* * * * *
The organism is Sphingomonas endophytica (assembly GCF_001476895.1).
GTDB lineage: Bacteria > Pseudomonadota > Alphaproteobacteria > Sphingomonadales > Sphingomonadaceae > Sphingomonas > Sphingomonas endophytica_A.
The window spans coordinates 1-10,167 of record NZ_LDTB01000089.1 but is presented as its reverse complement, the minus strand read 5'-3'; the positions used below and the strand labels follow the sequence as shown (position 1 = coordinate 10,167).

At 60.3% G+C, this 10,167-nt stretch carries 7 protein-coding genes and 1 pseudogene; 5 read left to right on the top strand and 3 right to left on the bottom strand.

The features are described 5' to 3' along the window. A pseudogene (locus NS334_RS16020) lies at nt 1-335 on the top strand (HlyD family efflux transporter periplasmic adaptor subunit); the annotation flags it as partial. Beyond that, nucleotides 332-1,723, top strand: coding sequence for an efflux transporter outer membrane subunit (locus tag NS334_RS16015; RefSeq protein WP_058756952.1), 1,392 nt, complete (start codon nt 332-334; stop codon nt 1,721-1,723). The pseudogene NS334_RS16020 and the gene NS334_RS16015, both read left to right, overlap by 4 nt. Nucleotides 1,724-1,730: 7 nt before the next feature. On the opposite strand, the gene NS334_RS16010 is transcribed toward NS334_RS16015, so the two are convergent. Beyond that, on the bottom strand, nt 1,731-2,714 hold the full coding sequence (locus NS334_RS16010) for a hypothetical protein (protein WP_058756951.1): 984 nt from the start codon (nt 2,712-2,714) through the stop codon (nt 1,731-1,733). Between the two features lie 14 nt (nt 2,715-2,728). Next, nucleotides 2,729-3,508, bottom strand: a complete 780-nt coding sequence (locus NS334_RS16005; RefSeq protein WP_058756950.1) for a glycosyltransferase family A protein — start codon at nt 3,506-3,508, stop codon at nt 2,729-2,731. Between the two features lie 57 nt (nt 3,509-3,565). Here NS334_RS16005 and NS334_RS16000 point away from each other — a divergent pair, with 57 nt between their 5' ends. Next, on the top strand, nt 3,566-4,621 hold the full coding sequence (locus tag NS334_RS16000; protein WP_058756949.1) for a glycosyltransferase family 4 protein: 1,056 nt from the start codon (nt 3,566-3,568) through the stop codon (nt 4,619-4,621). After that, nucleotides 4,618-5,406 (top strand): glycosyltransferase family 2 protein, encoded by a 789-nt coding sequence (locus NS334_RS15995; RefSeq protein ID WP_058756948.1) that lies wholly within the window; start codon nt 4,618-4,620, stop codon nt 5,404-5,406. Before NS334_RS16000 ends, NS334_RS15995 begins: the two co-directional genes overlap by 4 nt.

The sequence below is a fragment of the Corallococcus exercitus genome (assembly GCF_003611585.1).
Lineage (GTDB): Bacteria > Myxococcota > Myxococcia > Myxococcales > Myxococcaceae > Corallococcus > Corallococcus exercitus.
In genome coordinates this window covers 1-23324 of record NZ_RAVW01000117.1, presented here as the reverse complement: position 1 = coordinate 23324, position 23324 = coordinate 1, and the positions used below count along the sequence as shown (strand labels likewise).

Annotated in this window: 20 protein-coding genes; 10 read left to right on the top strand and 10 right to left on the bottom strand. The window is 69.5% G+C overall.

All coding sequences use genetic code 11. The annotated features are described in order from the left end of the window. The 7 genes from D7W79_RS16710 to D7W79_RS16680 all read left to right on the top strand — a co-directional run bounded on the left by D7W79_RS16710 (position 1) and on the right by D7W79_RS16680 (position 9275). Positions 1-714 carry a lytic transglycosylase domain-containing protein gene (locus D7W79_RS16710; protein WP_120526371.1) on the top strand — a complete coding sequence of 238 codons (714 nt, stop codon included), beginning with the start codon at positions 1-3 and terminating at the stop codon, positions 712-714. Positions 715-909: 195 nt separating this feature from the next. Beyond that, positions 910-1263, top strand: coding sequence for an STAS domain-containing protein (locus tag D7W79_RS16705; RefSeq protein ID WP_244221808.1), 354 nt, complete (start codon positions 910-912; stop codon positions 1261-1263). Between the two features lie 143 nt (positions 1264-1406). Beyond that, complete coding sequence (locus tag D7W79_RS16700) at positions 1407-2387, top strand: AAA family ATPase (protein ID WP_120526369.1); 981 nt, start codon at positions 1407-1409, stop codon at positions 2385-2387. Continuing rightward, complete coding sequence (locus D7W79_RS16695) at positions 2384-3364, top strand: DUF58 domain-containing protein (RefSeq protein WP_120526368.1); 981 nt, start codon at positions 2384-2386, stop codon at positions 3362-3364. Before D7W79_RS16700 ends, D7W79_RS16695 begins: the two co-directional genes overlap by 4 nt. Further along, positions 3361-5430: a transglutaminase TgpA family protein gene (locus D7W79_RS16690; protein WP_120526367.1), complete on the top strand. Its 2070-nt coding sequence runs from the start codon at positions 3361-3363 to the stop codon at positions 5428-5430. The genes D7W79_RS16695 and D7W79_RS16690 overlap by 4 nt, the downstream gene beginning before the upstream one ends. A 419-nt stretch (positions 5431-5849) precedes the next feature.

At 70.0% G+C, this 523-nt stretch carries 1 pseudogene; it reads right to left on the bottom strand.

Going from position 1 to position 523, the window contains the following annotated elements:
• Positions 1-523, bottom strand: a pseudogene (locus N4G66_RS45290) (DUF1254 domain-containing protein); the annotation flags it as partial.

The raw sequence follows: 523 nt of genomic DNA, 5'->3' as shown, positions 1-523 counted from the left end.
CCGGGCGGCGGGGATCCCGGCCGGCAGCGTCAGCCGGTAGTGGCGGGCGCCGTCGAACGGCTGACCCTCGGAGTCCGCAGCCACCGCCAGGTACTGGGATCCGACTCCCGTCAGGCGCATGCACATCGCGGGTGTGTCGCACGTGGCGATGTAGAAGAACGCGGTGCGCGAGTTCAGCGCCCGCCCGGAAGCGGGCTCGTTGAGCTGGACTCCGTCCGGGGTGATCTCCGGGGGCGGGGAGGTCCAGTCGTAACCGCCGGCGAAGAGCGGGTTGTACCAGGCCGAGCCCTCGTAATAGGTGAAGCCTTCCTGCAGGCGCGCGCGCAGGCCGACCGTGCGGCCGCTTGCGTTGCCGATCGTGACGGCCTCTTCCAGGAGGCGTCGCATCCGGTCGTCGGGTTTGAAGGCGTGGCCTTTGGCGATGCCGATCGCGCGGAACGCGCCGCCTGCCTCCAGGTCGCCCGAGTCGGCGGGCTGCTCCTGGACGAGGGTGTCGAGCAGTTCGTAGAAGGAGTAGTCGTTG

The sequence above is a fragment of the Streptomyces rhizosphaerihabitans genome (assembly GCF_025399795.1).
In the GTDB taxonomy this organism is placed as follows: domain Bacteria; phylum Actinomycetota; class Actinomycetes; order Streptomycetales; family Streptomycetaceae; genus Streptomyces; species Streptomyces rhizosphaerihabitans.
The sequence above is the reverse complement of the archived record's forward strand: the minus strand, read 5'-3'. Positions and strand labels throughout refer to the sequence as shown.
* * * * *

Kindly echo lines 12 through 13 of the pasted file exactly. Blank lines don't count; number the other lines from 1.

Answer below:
Going from position 1 to position 523, the window contains the following annotated elements:
• Positions 1-523, bottom strand: a pseudogene (locus N4G66_RS45290) (DUF1254 domain-containing protein); the annotation flags it as partial.